Head & Neck Cancer HPV Status - No Impact Beyond Oropharynx

Kate Johnson

April 14, 2014

VIENNA — The favorable prognosis of patients with head and neck tumors that test positive for human papilloma virus (HPV) compared with the prognosis with HPV-negative ones may be restricted to patients with oropharyngeal disease only and not those with tumors outside the oropharynx, suggest new data from the Danish Head and Neck Cancer Group (DAHANCA).

"The new and somewhat surprising result of this study was that if you focus on tumors arising outside the oropharynx, we see no difference whatsoever in terms of locoregional tumor control, whether they were HPV-16-positive or -negative," reported researcher Pernille Lassen, MD, PhD, from the Aarhus University Hospital, Denmark. This lack of impact of HPV status was also seen in terms of survival in patients with nonoropharyngeal disease.

"Based on this, it's pretty tempting to assume that the prognostic impact of HPV/p16 status is restricted to tumors arising in the oropharynx," she ventured at the European Society for Radiotherapy and Oncology (ESTRO) 33.

"The findings will have an important impact on the treatment of HPV-positive head and neck cancers and are likely to lead to a change in current practice," said ESTRO president Vincenzo Valentini, a radiation oncologist at the Policlinico Universitario A. Gemelli, Rome, Italy, in a written statement.

The study included a large cohort of patients (n = 1606) from the DAHANCA database, all with advanced (stage III-IV) head and neck squamous cell carcinoma (HNSCC) of the pharynx and larynx. All patients were treated between 1992 and 2012 using primary radiotherapy.

"The cornerstone of treatment was primary radiotherapy with curative intent, but within this 20-year period we have changed treatment rather dramatically," explained Dr. Lassen. "In the beginning, patients were treated with conventionally fractionated radiotherapy alone; that was exchanged with moderately accelerated fractionation, and on top of that we now treat patients also with hypoxic modification ― using the radiosensitizer, nimorazole ― and in the latest period we also add weekly cisplatinum (40 mg/m2) in advanced disease."

During the 20-year period, the majority of the tumors (n = 1002) were oropharyngeal, said Dr. Lassen, with 57% of these being HPV-positive. "Outside of the oropharynx, only about 13% of the tumors were HPV-positive, with the majority of these tumors occurring in the larynx, followed by the hypopharyngeal region, with a minor contribution from the nasopharyngeal region."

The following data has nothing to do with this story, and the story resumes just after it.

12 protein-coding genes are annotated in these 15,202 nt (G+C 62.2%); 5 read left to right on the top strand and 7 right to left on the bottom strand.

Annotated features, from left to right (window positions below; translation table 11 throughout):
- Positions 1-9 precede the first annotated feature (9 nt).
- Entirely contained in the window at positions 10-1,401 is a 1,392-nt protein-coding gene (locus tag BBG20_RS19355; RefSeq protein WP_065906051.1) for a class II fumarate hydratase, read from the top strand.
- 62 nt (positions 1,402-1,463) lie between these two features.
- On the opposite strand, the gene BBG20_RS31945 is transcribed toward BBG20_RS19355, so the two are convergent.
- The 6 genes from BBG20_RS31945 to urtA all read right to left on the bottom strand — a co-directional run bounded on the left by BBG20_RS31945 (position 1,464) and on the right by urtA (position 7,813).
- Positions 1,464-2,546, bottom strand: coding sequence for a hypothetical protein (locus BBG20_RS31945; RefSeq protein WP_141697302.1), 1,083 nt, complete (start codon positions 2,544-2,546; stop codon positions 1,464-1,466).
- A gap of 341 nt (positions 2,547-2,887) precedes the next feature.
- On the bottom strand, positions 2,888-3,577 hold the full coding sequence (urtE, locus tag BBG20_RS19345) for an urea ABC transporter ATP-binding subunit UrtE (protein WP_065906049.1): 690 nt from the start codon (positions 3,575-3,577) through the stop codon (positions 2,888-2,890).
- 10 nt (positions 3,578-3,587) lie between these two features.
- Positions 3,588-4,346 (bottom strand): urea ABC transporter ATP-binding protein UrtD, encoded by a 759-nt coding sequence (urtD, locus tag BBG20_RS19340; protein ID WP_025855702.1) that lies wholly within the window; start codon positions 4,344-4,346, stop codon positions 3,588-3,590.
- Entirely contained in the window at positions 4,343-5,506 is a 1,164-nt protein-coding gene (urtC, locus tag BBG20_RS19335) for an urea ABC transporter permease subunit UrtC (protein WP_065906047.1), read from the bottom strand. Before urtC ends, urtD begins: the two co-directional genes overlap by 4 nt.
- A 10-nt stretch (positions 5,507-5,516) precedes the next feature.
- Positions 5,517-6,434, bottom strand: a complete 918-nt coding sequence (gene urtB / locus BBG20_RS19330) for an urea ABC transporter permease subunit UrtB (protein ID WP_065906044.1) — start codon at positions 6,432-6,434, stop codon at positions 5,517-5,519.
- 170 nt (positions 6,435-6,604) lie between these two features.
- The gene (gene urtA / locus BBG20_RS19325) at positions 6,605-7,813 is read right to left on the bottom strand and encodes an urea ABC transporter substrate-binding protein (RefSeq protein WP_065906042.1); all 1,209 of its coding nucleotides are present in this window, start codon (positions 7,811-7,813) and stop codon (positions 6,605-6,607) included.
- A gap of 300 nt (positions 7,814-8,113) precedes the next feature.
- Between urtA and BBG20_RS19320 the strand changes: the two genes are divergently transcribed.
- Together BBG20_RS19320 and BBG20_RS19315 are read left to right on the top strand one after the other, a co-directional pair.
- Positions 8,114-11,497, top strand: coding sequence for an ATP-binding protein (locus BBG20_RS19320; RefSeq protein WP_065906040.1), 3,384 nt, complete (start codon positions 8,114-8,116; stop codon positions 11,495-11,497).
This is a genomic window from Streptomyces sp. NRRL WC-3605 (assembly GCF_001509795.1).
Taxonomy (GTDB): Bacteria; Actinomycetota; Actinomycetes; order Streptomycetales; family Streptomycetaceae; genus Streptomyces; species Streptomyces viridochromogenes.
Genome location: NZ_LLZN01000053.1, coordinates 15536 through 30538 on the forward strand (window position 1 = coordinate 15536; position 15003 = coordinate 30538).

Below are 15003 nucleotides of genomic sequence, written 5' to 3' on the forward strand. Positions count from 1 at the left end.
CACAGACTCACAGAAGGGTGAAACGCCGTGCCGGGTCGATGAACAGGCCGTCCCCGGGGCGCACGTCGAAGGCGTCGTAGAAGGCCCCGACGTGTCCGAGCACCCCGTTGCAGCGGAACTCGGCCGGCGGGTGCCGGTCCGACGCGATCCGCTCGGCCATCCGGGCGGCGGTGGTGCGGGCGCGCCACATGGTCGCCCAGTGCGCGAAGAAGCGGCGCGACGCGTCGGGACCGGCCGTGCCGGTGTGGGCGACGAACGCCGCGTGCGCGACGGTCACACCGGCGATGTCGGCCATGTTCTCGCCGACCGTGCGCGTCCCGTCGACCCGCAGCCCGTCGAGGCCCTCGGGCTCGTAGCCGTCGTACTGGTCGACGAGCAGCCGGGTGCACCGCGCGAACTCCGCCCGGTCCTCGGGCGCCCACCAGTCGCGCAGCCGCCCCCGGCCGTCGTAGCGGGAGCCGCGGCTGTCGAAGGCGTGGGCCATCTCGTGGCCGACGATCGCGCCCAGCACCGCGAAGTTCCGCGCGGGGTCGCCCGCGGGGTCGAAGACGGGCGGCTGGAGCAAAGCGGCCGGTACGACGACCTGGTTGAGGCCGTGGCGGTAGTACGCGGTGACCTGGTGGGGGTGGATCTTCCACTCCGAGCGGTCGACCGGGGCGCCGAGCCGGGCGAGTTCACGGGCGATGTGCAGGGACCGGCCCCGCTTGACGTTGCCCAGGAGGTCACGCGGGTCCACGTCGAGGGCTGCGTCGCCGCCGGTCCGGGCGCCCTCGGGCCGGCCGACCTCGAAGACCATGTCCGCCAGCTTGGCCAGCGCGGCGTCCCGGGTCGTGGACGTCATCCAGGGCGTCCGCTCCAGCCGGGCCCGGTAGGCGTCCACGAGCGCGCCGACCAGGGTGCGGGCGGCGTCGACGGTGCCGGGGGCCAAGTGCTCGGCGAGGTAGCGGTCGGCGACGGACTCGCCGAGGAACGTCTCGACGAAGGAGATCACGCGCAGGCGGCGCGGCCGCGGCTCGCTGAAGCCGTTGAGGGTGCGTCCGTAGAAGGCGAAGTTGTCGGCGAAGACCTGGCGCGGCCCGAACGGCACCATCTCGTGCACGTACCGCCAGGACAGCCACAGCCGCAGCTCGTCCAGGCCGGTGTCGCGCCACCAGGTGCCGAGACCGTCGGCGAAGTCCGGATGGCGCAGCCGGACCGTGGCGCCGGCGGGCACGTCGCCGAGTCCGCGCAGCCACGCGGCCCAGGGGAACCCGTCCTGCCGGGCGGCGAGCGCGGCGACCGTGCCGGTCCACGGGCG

Tumors Outside the Oropharynx Region

The study found that in oropharyngeal cancer, HPV/p16-positive disease compared with negative disease was significantly correlated with improved locoregional tumor control (5-year actuarial values, 81% vs 55%; adjusted hazard ratio [HR], 0.32; P < .001), disease-specific survival (HR, 0.19; P < .001 ), and overall survival (HR, 0.24; P < .001).

However, outside of the oropharynx, patients with HPV/p16-negative disease showed no difference in locoregional control (57% for HPV-positive vs 51% for HPV-negative; HR, 0.89; P = .53), disease-specific survival (HR, 0.91), or overall survival (HR, 1.10).

"In nonoropharynx cancer, no prognostic impact of HPV/p16 was found, indicating that the prognostic impact of HPV/p16 status is restricted to tumors of orpharyngeal origin only," she concluded. "This indicates that HPV status does not help us in predicting response to treatment, and hence the outcome of these cancers," she added in a written statement.

"We know from laboratory studies that HPV-positive tumor cells are much more sensitive to radiation therapy than HPV-negative cells, so until now, we believed that they would behave similarly irrespective of site," she said. "However, these data indicate that this is not the case, and at present we do not understand why this should be, though it probably can be ascribed to other biological/genetic differences between the tumors rather than the HPV status. We would now like to try to elucidate the underlying mechanisms behind these different outcomes."

Dr. Lassen and Dr. Valentini have reported no relevant financial relationships.

European Society for Radiotherapy and Oncology (ESTRO) 33: Abstract OC-0316. Presented April 6, 2014.

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